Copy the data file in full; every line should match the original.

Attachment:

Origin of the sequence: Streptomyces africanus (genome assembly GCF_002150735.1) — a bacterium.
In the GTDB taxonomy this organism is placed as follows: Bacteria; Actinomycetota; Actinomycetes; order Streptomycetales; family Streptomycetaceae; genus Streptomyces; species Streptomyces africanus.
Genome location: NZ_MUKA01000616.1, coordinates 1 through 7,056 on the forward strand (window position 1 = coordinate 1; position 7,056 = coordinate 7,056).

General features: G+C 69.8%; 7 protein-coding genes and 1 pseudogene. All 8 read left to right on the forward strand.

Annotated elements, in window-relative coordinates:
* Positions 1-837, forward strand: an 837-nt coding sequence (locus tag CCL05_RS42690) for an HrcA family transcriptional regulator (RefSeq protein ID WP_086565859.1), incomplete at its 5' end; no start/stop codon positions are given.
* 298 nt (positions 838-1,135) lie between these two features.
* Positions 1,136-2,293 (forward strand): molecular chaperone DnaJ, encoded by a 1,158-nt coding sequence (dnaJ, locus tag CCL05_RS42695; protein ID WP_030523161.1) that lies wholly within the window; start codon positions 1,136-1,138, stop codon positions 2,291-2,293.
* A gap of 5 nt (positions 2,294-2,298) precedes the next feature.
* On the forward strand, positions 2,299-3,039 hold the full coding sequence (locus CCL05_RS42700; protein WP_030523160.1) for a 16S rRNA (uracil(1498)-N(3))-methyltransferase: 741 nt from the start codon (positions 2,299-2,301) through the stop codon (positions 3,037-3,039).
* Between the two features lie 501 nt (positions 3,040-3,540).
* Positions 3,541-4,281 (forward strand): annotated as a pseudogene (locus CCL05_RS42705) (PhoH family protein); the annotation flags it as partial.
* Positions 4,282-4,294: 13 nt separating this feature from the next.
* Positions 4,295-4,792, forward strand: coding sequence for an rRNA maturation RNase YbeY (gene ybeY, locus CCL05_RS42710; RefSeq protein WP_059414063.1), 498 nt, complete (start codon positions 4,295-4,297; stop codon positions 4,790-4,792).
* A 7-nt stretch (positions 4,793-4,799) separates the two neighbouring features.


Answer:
Origin of the sequence: Streptomyces africanus (genome assembly GCF_002150735.1) — a bacterium.
In the GTDB taxonomy this organism is placed as follows: Bacteria; Actinomycetota; Actinomycetes; order Streptomycetales; family Streptomycetaceae; genus Streptomyces; species Streptomyces africanus.
Genome location: NZ_MUKA01000616.1, coordinates 1 through 7,056 on the forward strand (window position 1 = coordinate 1; position 7,056 = coordinate 7,056).

General features: G+C 69.8%; 7 protein-coding genes and 1 pseudogene. All 8 read left to right on the forward strand.

Annotated elements, in window-relative coordinates:
* Positions 1-837, forward strand: an 837-nt coding sequence (locus tag CCL05_RS42690) for an HrcA family transcriptional regulator (RefSeq protein ID WP_086565859.1), incomplete at its 5' end; no start/stop codon positions are given.
* 298 nt (positions 838-1,135) lie between these two features.
* Positions 1,136-2,293 (forward strand): molecular chaperone DnaJ, encoded by a 1,158-nt coding sequence (dnaJ, locus tag CCL05_RS42695; protein ID WP_030523161.1) that lies wholly within the window; start codon positions 1,136-1,138, stop codon positions 2,291-2,293.
* A gap of 5 nt (positions 2,294-2,298) precedes the next feature.
* On the forward strand, positions 2,299-3,039 hold the full coding sequence (locus CCL05_RS42700; protein WP_030523160.1) for a 16S rRNA (uracil(1498)-N(3))-methyltransferase: 741 nt from the start codon (positions 2,299-2,301) through the stop codon (positions 3,037-3,039).
* Between the two features lie 501 nt (positions 3,040-3,540).
* Positions 3,541-4,281 (forward strand): annotated as a pseudogene (locus CCL05_RS42705) (PhoH family protein); the annotation flags it as partial.
* Positions 4,282-4,294: 13 nt separating this feature from the next.
* Positions 4,295-4,792, forward strand: coding sequence for an rRNA maturation RNase YbeY (gene ybeY, locus CCL05_RS42710; RefSeq protein WP_059414063.1), 498 nt, complete (start codon positions 4,295-4,297; stop codon positions 4,790-4,792).
* A 7-nt stretch (positions 4,793-4,799) separates the two neighbouring features.